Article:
Merriam-Webster's Word of the Day for June 17, 2021 is: harry \HAIR-ee\ verb 1 : to make a pillaging or destructive raid on : assault 2 : to force to move along by harassing 3 : to torment by or as if by constant attack Examples: Seven-year-old Kaitlyn harried her little sister with pokes, hair pulling, and teasing, badgering her until she burst into tears. "There was little puck support in either zone. The Rangers were pinned for shifts at a time and were harried into turnovers while unable to apply more than token pressure in the offensive zone." — Larry Brooks, The New York Post, 20 Apr. 2021 Did you know? Was there once a warlike man named Harry who is the source for the English verb the name mirrors? One particularly belligerent Harry does come to mind: William Shakespeare once described how "famine, sword, and fire" accompanied "the warlike Harry," England's King Henry the Fifth. But neither this king nor any of his namesakes are the source for the verb harry. Rather, harry (or a word resembling it) has been a part of English for as long as there has been anything that could be called English. It took the form hergian in Old English and harien in Middle English, passing through numerous variations before finally settling into its modern spelling. The word's Old English ancestors are related to Old High German words heriōn ("to devastate or plunder") and heri ("host, army").
2 minutes | Jun 16, 2021
Merriam-Webster's Word of the Day for June 16, 2021 is: jocund \JAH-kund\ adjective : marked by or suggestive of high spirits and lively mirthfulness Examples: "'Get drunk … on words!' proclaims this pub crawl/reading event: More than 80 writers will take over some 35 Capitol Hill and First Hill venues (mostly bars, as well as places like Elliott Bay Book Company and the Frye Art Museum) to knock back a few and present their own work to increasingly jocund crowds." — Gavin Borchert, The Seattle (Washington) Magazine, October 2019 "Clearly in a jocund mood after Tuesday's program of Nordic folk songs, the Danish String Quartet arrived at Campbell Hall on Wednesday, February 14, poised to enter fully into the music of two of their greatest national composers, Hans Abrahamsen and Carl Nielsen. — Charles Donelan, The Santa Barbara (California) Independent, 20 Feb. 2019 Did you know? Don't let the etymology of jocund play tricks on you. The word comes from jucundus, a Latin word meaning "agreeable" or "delightful," and ultimately from the Latin verb juvare, meaning "to help." But jucundus looks and sounds a bit like jocus, the Latin word for "joke." These two roots took a lively romp through many centuries together and along the way the lighthearted jocus influenced the spelling and meaning of jucundus, an interaction that eventually resulted in our modern English word jocund in the 14th century.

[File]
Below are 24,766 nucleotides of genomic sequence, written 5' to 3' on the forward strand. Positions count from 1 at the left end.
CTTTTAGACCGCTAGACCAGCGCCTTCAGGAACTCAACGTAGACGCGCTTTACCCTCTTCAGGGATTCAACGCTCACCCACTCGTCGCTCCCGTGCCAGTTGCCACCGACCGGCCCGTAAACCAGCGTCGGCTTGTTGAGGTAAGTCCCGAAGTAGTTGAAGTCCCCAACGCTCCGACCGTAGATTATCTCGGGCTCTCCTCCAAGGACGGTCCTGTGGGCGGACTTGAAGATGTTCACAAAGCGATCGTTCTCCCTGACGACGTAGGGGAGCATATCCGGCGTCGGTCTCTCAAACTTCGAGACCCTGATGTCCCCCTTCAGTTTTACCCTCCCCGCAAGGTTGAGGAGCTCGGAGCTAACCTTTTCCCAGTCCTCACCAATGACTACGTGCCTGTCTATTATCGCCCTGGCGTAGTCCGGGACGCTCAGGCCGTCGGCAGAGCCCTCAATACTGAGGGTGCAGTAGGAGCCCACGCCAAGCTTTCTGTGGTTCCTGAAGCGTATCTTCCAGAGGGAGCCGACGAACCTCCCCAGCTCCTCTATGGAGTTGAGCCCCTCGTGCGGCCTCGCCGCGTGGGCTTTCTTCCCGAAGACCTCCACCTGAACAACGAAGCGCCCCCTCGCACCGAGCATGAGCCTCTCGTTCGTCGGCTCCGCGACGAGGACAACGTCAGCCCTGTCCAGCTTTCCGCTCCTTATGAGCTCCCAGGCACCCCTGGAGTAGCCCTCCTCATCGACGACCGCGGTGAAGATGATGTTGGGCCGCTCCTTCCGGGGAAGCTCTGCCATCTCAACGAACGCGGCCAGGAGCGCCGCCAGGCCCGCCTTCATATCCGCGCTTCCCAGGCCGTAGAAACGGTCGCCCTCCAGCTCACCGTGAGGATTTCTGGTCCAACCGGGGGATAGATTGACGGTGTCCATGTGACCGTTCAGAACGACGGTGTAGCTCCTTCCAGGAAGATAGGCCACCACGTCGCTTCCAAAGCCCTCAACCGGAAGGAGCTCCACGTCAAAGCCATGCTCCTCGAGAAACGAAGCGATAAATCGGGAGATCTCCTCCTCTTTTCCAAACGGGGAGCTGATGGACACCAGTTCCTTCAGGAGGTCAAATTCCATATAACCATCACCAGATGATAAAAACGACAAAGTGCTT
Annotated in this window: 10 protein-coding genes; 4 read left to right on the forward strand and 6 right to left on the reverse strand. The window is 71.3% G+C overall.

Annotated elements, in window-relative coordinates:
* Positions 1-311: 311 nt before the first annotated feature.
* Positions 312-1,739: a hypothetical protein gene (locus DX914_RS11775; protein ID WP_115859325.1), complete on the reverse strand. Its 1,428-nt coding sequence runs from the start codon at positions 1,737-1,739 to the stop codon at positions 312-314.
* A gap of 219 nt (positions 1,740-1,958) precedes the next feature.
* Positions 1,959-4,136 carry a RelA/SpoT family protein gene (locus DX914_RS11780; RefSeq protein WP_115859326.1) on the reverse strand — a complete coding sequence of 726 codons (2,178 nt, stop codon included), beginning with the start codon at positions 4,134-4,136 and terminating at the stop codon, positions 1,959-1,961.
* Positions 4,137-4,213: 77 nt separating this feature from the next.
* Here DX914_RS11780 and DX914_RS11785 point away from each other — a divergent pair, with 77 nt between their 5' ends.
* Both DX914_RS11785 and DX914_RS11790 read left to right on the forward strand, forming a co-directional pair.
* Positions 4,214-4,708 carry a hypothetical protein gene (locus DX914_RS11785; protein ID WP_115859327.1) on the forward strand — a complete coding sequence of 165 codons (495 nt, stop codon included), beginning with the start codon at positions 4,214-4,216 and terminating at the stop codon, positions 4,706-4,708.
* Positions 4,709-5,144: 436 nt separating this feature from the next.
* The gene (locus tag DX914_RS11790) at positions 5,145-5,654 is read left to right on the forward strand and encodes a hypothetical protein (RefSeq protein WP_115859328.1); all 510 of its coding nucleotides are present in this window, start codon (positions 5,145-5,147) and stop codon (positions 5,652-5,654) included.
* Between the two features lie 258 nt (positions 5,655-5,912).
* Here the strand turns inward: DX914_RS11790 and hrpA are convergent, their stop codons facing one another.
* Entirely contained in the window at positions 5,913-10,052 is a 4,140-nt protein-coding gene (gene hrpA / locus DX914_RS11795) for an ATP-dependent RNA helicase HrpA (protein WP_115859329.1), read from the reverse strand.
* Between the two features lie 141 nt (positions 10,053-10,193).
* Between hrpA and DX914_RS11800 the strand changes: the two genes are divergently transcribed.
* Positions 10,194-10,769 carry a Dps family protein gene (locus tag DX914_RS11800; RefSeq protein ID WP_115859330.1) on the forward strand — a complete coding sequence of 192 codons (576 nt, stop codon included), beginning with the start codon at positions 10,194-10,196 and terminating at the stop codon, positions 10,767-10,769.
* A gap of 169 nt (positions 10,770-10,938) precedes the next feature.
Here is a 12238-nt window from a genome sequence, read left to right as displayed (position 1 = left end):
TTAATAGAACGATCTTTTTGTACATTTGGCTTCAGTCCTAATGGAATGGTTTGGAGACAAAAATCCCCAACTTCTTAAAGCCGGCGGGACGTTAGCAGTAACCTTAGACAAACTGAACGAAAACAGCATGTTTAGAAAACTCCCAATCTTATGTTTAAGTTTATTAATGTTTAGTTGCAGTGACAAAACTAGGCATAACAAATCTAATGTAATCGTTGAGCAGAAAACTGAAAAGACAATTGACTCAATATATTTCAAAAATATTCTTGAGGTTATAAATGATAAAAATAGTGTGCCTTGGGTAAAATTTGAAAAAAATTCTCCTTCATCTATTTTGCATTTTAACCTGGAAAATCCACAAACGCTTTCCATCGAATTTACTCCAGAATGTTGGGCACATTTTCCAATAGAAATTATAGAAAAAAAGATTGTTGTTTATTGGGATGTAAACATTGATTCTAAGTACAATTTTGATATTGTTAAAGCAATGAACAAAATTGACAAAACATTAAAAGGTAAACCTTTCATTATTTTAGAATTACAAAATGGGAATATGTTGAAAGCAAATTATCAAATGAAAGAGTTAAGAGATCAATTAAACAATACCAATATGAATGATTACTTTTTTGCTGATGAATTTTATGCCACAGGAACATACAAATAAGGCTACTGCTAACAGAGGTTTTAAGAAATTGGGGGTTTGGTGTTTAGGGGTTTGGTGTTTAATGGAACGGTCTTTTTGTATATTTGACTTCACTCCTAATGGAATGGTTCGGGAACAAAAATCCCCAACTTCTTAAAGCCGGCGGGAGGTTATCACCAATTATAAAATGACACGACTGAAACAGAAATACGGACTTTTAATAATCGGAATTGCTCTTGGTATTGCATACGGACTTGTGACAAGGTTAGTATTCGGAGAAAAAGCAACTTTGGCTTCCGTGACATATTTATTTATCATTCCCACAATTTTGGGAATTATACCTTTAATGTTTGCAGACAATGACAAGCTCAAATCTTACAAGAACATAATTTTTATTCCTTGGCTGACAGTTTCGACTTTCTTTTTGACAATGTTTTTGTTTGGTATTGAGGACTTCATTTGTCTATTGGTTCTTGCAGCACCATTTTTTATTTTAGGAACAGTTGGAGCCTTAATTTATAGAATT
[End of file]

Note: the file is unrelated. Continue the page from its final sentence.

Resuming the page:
2 minutes | Jun 15, 2021
Merriam-Webster's Word of the Day for June 15, 2021 is: fealty \FEE-ul-tee\ noun 1 a : the fidelity of a vassal or feudal tenant to his lord b : the obligation of such fidelity 2 : intense fidelity Examples: "Ordinary English soccer fans dispatched the Super League with a populist putsch even before it had scheduled its first game. Those fans went into the streets, demonstrating loudly and insisting they would abandon teams to which they had professed lifelong fealty." — Kevin Cullen, The Boston Globe, 22 Apr. 2021 "Bathed in a laid-back marinade and wrapped in a cloak of smoke, the Niman Ranch Prime skirt steaks are cooked meticulously medium-rare, in the house style—a small miracle in itself, and one of the reasons for my fealty. — Alison Cook, The Houston Chronicle, 5 May 2021 Did you know? In The Use of Law, published posthumously in 1629, Francis Bacon wrote, "Fealty is to take an oath upon a book, that he will be a faithful Tenant to the King." That's a pretty accurate summary of the early meaning of fealty. Early forms of the term were used in Middle English around 1300, when they specifically designated the loyalty of a vassal to a lord. Eventually, the meaning of the word broadened. Fealty can be paid to a country, a principle, or a leader of any kind—though the synonyms fidelity and loyalty are more commonly used. Fealty comes from the Anglo-French word feelté, or fealté, which comes from the Latin fidelitas, meaning "fidelity." These words are ultimately derived from fides, the Latin word for "faith."
2 minutes | Jun 14, 2021